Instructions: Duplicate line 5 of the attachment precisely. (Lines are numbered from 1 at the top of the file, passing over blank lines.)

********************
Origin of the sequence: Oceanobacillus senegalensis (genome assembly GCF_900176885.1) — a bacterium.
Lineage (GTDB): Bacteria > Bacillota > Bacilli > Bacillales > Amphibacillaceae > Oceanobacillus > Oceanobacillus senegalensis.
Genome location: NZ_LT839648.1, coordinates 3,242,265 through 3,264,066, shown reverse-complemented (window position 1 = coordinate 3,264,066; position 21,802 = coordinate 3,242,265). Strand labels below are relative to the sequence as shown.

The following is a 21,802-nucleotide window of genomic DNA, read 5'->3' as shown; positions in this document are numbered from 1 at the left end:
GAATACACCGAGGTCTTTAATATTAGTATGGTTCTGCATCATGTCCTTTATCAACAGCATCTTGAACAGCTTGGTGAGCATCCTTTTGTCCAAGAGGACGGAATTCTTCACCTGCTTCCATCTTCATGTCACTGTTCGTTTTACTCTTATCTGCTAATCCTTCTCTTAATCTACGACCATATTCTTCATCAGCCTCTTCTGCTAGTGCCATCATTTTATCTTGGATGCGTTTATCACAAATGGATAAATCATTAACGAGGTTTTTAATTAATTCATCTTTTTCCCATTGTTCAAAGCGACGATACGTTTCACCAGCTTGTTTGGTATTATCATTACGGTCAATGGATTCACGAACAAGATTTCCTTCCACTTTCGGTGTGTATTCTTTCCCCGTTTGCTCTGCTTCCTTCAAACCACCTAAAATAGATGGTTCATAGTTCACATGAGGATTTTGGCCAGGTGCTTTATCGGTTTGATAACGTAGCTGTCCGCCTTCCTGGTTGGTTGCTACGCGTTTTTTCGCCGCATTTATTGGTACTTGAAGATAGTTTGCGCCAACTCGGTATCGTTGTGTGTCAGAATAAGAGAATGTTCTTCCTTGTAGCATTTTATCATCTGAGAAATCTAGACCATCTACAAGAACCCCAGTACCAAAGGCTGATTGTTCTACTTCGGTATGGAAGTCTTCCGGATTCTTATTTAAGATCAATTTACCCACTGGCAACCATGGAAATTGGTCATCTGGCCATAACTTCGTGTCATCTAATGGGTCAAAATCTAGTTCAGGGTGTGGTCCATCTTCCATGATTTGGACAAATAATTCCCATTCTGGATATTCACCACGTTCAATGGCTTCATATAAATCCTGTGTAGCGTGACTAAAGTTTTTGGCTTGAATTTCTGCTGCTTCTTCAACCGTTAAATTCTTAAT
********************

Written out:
GAATACACCGAGGTCTTTAATATTAGTATGGTTCTGCATCATGTCCTTTATCAACAGCATCTTGAACAGCTTGGTGAGCATCCTTTTGTCCAAGAGGACGGAATTCTTCACCTGCTTCCATCTTCATGTCACTGTTCGTTTTACTCTTATCTGCTAATCCTTCTCTTAATCTACGACCATATTCTTCATCAGCCTCTTCTGCTAGTGCCATCATTTTATCTTGGATGCGTTTATCACAAATGGATAAATCATTAACGAGGTTTTTAATTAATTCATCTTTTTCCCATTGTTCAAAGCGACGATACGTTTCACCAGCTTGTTTGGTATTATCATTACGGTCAATGGATTCACGAACAAGATTTCCTTCCACTTTCGGTGTGTATTCTTTCCCCGTTTGCTCTGCTTCCTTCAAACCACCTAAAATAGATGGTTCATAGTTCACATGAGGATTTTGGCCAGGTGCTTTATCGGTTTGATAACGTAGCTGTCCGCCTTCCTGGTTGGTTGCTACGCGTTTTTTCGCCGCATTTATTGGTACTTGAAGATAGTTTGCGCCAACTCGGTATCGTTGTGTGTCAGAATAAGAGAATGTTCTTCCTTGTAGCATTTTATCATCTGAGAAATCTAGACCATCTACAAGAACCCCAGTACCAAAGGCTGATTGTTCTACTTCGGTATGGAAGTCTTCCGGATTCTTATTTAAGATCAATTTACCCACTGGCAACCATGGAAATTGGTCATCTGGCCATAACTTCGTGTCATCTAATGGGTCAAAATCTAGTTCAGGGTGTGGTCCATCTTCCATGATTTGGACAAATAATTCCCATTCTGGATATTCACCACGTTCAATGGCTTCATATAAATCCTGTGTAGCGTGACTAAAGTTTTTGGCTTGAATTTCTGCTGCTTCTTCAACCGTTAAATTCTTAAT